When Village residents received the August issue of WestView News, the first article screamed out at them “Open Restaurants: Assault on Quality of Life”. The Open Restaurants program, which was launched early in the pandemic on an emergency basis is currently undergoing reviews to determine whether it will become a permanent program, and if so, what changes will be made. Not surprisingly, a group of Villagers turned out at the public hearing on July 19th and complained bitterly about the program. And rather than consider how changes might be made to address some of the residents’ concerns, a small but vocal group are calling for the entire program to be scrapped. One argument is that, while the Open Restaurants might have been necessary early in the pandemic, now that indoor dining has restarted, there is no excuse to continue it. However, as we have seen in the last month or so, the pandemic is not over, and it is smart to have the ability to serve food outside where the risk to diners is smaller. Also, others have portrayed the patrons of the Open Restaurant program as mainly rowdy tourists, while Village residents cower in their apartments in hopes of avoiding the noise and filth. But of course, many of the patrons of these outdoor set-ups are Village residents who are delighted to be able to sit outside and enjoy the conviviality that did not exist before. And as someone who is an avid window box gardener, I really appreciate the time and effort that has gone into creating some of the elaborate floral decorations that dot the landscape. While some changes will need to be made (and some reasonable recommendations have already been presented in a report by Corey Johnson’s office), it is unfair to give the impression that all Village residents are against the program. It may seem that way, but that is only because the opponents of the program are the most vocal, complaining loudly on Nextdoor and at CB2 meetings, while those on the other side of the argument are spending their time enjoying the outdoors with friends and family over a drink or a meal.
Two Brooklyn imports have recently opened in the Village: Beer Garage (118 Christopher Street near Bedford Street) and Hungry Ghost Coffee (315 Bleecker Street at Grove Street). The first Beer Garage opened in Park Slope, Brooklyn last year. The interior is modeled after a vintage garage, and locally sourced beer and bar food are on the menu. Hungry Ghost Coffee, which serves Stumptown coffee, was founded by a Turkish immigrant in Brooklyn in 2012, and now has 13 locations in Brooklyn and Manhattan. Daily Provisions, the Danny Meyer café and take-out spot has opened a third location at 29 Bedford Street (at Downing Street). Breakfast is served from 8 AM to 2 PM, and lunch is served from 10:30 AM to 5 PM. There is also a selection of pantry items available for purchase.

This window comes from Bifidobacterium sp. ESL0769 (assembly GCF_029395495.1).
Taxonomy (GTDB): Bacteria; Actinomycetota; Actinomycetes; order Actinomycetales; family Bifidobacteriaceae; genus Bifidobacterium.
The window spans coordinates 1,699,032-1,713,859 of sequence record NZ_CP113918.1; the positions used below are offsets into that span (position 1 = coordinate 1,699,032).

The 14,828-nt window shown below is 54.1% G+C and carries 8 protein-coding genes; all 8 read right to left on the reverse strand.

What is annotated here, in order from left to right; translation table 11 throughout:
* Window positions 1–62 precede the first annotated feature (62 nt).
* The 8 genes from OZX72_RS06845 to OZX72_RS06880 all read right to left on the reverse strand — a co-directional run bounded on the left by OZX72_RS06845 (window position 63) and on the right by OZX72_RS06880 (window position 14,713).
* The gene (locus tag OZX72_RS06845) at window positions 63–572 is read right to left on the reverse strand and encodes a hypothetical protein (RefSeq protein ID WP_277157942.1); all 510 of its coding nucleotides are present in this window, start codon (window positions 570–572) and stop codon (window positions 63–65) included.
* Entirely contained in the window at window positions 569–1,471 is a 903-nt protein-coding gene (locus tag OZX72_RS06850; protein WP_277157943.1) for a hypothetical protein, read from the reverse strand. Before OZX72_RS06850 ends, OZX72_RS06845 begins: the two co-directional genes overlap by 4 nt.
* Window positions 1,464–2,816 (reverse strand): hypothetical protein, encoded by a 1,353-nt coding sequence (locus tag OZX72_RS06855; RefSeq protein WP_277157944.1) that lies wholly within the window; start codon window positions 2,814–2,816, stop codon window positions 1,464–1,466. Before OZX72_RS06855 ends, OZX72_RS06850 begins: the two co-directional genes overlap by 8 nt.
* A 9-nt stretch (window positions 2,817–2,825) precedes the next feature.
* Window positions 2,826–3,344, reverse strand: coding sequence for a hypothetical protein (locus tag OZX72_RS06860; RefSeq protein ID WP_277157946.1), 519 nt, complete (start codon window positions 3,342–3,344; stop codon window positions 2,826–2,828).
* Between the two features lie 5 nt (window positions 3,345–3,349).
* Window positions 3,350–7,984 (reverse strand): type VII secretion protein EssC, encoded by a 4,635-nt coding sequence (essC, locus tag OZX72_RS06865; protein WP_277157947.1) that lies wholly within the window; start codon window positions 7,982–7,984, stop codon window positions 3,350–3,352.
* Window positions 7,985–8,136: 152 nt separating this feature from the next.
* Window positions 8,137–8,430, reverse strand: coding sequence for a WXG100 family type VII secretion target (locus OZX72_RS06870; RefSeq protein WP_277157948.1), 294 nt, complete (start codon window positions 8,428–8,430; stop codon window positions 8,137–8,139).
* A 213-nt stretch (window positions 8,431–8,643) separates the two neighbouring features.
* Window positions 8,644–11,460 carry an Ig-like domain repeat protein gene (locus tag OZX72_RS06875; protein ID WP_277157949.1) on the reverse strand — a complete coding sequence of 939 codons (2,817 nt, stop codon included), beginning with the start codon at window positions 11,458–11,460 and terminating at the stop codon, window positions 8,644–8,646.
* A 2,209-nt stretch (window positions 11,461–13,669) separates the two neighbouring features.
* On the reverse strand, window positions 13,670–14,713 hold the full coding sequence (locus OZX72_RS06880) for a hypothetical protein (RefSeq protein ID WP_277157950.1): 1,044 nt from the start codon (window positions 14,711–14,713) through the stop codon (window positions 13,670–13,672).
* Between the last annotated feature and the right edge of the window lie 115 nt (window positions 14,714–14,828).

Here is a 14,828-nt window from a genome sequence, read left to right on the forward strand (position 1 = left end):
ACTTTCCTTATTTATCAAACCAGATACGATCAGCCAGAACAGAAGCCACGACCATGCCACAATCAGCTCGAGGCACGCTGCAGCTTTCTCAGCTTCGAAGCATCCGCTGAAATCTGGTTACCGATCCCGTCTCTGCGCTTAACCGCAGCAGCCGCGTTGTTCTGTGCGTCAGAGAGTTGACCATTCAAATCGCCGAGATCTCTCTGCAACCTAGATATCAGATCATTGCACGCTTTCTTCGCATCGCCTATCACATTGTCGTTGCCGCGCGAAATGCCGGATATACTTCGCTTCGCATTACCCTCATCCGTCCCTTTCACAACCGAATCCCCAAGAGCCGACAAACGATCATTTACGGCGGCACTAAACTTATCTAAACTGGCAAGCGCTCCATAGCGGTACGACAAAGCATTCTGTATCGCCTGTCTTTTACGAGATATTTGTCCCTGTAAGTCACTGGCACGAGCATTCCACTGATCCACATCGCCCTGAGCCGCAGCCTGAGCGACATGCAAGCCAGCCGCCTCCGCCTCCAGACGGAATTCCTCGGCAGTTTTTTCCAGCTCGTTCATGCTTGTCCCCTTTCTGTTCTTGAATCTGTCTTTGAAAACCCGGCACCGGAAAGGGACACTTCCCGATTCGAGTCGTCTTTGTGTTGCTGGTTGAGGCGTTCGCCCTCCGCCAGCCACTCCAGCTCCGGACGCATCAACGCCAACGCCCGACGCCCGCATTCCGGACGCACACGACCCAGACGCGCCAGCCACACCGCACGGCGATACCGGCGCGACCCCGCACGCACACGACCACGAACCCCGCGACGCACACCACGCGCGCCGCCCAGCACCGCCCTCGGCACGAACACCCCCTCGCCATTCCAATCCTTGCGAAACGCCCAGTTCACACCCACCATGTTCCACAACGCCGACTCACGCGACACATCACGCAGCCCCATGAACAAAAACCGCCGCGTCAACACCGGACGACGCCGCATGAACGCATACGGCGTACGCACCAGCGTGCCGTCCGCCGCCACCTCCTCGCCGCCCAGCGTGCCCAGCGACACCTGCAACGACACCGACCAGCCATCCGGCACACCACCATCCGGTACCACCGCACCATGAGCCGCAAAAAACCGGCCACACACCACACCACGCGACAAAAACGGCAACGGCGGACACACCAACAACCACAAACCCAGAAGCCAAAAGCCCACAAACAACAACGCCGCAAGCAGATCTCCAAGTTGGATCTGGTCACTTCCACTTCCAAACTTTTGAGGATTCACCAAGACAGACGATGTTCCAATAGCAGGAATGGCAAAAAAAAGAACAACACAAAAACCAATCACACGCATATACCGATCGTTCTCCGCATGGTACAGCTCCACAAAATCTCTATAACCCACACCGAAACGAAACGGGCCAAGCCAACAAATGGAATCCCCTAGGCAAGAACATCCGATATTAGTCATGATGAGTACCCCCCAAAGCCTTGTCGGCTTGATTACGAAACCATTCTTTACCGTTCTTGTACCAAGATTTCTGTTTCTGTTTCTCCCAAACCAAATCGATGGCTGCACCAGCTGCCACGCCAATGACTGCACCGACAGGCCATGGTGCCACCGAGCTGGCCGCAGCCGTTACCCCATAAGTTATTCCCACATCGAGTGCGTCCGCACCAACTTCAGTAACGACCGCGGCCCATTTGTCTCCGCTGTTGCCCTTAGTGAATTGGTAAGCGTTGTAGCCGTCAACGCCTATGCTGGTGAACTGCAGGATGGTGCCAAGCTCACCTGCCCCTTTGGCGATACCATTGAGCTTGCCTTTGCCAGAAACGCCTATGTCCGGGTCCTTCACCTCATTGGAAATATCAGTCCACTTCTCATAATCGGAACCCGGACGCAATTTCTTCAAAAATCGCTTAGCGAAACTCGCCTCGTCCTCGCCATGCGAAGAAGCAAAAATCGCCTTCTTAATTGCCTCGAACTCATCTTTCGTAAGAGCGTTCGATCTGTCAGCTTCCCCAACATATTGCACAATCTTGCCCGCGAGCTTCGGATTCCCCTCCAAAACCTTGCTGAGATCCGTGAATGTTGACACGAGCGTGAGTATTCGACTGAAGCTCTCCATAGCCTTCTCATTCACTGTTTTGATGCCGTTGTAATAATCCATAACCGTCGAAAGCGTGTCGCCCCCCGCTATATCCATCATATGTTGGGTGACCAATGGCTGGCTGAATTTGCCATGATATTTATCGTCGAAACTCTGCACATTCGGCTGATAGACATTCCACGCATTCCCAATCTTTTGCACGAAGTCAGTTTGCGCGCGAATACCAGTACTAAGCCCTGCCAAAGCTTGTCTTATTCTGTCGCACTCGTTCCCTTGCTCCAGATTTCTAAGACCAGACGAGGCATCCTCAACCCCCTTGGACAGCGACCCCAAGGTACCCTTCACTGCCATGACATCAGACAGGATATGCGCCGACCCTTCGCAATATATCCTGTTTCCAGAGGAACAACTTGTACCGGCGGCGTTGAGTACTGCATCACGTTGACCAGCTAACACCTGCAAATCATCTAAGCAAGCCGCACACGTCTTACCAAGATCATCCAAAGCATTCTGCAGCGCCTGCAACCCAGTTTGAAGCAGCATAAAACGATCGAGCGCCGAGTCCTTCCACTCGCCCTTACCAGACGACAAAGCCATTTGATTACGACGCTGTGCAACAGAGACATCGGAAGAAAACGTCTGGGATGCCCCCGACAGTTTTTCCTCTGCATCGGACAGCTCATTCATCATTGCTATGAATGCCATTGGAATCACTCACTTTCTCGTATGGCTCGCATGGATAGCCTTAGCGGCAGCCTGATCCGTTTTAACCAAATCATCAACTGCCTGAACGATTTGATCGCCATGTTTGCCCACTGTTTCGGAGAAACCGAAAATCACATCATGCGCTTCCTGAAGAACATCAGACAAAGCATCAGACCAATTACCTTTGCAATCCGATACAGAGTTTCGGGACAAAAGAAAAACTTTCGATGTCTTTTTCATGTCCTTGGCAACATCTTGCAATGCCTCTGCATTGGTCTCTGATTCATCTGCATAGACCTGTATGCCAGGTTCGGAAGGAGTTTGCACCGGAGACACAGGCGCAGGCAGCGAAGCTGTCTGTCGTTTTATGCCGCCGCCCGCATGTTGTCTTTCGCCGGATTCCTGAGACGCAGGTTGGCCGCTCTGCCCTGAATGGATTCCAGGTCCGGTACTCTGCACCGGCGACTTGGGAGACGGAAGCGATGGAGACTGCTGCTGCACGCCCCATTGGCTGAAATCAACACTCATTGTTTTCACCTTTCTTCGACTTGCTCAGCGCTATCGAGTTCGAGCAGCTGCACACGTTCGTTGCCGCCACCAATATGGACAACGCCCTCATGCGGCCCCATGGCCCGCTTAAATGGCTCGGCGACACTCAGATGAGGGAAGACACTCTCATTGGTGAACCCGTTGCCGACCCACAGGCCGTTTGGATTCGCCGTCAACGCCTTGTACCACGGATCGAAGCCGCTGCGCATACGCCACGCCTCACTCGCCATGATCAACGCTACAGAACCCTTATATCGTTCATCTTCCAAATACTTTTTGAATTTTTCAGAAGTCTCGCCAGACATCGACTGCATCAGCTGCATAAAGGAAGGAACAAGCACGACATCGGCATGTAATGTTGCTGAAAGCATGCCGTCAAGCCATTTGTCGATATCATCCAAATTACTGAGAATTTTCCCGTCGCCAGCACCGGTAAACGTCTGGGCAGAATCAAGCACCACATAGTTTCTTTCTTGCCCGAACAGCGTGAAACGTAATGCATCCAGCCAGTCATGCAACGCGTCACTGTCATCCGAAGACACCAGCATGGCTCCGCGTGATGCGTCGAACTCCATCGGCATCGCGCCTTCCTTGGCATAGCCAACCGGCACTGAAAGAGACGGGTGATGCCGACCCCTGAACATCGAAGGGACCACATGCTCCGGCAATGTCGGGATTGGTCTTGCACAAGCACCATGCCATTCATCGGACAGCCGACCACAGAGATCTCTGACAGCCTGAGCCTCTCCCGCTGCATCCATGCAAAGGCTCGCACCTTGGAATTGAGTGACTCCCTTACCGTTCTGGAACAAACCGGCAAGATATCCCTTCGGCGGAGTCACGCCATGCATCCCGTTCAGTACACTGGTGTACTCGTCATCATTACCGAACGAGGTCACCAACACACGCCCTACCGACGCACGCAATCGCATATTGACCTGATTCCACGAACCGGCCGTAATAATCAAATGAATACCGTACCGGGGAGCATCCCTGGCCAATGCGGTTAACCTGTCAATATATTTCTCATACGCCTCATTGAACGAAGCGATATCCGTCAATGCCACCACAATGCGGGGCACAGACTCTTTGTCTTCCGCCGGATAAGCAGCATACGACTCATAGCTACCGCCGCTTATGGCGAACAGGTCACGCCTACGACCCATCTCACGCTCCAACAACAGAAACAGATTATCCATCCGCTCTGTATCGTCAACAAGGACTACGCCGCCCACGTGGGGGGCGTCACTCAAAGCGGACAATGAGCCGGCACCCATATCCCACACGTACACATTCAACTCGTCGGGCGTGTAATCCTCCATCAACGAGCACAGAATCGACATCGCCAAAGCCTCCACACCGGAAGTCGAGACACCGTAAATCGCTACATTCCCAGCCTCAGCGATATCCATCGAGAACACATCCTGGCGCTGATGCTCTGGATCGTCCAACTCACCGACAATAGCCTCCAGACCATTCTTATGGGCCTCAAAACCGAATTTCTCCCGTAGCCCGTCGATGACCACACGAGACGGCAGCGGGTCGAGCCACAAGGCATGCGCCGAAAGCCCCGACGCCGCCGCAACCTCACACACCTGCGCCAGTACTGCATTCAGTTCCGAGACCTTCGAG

More information has come to light about the new restaurant opening at 99 Bank Street (Greenwich Street between Bank and Bethune Streets): the name will be The Mary Lane, and it will be part of the Blackfoot Hospitality group which also runs other popular Village spots such as Market Table, The Clam and Little Owl. Two Hands Corndogs will open at 95 MacDougal Street (between Bleecker Street and Minetta Lane). This national chain operates over 30 restaurants across the United States, and it is the second Korean coated hotdog on a stick to arrive in the Village. Do Not Feed the Alligators (337 Bleecker Street between Christopher Street and West 10th Street) will be a coffee shop and bookstore with a focus on photography books and coffee related events. Daisies Burgers is opening in the old Benedicts space at 516 Hudson (near West 10th Street). Saigon Market, a Vietnamese restaurant, will be opening at 202 West 14th Street (near 7th Avenue) where Korean fusion restaurant Zusik used to be. Saigon Market also has a location on University Place which has been closed during the pandemic.
There has been a lot of press about the opening of the Marvelous by Fred flagship in the Bryant Park area, but West Villagers have been enjoying the meringue concoctions at the smaller Aux Merveilleux de Fred (37 8th Avenue near Jane Street) for years, as well as the delicious brioches.
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